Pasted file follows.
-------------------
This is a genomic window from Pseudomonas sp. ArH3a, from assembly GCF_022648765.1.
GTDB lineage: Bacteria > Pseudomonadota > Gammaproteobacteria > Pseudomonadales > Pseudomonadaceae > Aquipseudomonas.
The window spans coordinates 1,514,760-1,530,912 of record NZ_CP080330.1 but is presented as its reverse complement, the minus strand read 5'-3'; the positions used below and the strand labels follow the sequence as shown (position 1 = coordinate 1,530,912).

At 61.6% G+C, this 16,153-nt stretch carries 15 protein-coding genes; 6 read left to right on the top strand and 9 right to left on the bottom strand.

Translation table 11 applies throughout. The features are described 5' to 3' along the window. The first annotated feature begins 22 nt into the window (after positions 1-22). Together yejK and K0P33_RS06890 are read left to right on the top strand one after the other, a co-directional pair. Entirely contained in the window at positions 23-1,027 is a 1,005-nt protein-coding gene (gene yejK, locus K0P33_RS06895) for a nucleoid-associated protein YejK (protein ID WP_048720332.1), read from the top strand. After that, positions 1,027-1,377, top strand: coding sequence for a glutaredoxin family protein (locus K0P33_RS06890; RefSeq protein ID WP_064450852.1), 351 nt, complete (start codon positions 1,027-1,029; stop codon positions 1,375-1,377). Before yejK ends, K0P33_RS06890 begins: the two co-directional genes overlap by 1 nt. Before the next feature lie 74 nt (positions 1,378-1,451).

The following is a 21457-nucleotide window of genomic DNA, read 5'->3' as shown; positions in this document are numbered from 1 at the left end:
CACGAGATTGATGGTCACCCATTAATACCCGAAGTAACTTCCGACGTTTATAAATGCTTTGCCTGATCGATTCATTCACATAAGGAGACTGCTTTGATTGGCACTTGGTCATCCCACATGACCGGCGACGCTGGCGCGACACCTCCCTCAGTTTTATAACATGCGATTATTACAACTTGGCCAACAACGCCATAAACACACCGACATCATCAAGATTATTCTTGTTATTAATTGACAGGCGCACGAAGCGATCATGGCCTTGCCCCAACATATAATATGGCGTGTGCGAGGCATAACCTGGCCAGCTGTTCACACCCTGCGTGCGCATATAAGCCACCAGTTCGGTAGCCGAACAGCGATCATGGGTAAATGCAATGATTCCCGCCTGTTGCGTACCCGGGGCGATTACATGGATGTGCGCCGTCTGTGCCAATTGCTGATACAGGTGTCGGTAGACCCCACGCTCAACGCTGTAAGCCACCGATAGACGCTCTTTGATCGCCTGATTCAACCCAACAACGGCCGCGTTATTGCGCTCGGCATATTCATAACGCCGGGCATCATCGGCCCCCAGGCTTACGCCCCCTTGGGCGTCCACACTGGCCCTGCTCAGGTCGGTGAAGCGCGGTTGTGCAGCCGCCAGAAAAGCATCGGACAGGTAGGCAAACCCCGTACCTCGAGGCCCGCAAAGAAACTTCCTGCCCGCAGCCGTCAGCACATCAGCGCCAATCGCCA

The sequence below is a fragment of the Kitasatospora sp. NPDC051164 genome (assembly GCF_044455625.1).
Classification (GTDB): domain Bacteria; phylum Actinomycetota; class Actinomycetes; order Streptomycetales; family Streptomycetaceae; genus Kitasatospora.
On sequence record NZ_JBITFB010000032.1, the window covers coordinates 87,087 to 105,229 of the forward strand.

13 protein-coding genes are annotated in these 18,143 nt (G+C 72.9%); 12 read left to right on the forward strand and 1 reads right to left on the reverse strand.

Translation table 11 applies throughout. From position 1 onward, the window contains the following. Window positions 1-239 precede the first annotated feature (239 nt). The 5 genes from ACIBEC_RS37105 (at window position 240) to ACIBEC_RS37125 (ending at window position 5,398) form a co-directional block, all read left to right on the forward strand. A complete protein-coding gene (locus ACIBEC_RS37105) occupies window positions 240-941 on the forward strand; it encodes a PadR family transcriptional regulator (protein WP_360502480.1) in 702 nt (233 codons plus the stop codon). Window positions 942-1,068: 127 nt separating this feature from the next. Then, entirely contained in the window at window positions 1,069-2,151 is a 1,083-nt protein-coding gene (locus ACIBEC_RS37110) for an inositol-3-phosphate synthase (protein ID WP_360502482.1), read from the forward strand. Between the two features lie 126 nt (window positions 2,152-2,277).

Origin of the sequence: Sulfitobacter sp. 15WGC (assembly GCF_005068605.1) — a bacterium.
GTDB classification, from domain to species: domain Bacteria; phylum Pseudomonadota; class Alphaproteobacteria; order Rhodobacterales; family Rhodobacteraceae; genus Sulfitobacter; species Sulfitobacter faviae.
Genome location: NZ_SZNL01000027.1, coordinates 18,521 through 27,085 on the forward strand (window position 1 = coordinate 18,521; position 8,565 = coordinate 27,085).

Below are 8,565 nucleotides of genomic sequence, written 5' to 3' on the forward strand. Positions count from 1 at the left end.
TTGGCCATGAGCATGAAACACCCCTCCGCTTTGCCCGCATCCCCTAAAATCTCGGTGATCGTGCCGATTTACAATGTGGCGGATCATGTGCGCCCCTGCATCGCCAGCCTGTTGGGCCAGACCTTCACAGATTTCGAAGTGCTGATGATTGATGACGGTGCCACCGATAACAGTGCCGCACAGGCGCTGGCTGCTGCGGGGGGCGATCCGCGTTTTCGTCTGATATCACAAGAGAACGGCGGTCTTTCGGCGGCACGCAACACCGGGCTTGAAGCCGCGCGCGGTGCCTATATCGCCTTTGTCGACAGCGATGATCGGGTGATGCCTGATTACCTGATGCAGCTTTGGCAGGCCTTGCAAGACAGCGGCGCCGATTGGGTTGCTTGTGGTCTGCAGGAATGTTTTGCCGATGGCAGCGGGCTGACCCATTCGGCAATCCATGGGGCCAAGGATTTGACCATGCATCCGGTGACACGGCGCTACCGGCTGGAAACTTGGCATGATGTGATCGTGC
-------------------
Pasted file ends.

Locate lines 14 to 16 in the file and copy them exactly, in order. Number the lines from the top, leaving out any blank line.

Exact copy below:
GTDB classification, from domain to species: domain Bacteria; phylum Pseudomonadota; class Alphaproteobacteria; order Rhodobacterales; family Rhodobacteraceae; genus Sulfitobacter; species Sulfitobacter faviae.
Genome location: NZ_SZNL01000027.1, coordinates 18,521 through 27,085 on the forward strand (window position 1 = coordinate 18,521; position 8,565 = coordinate 27,085).

Below are 8,565 nucleotides of genomic sequence, written 5' to 3' on the forward strand. Positions count from 1 at the left end.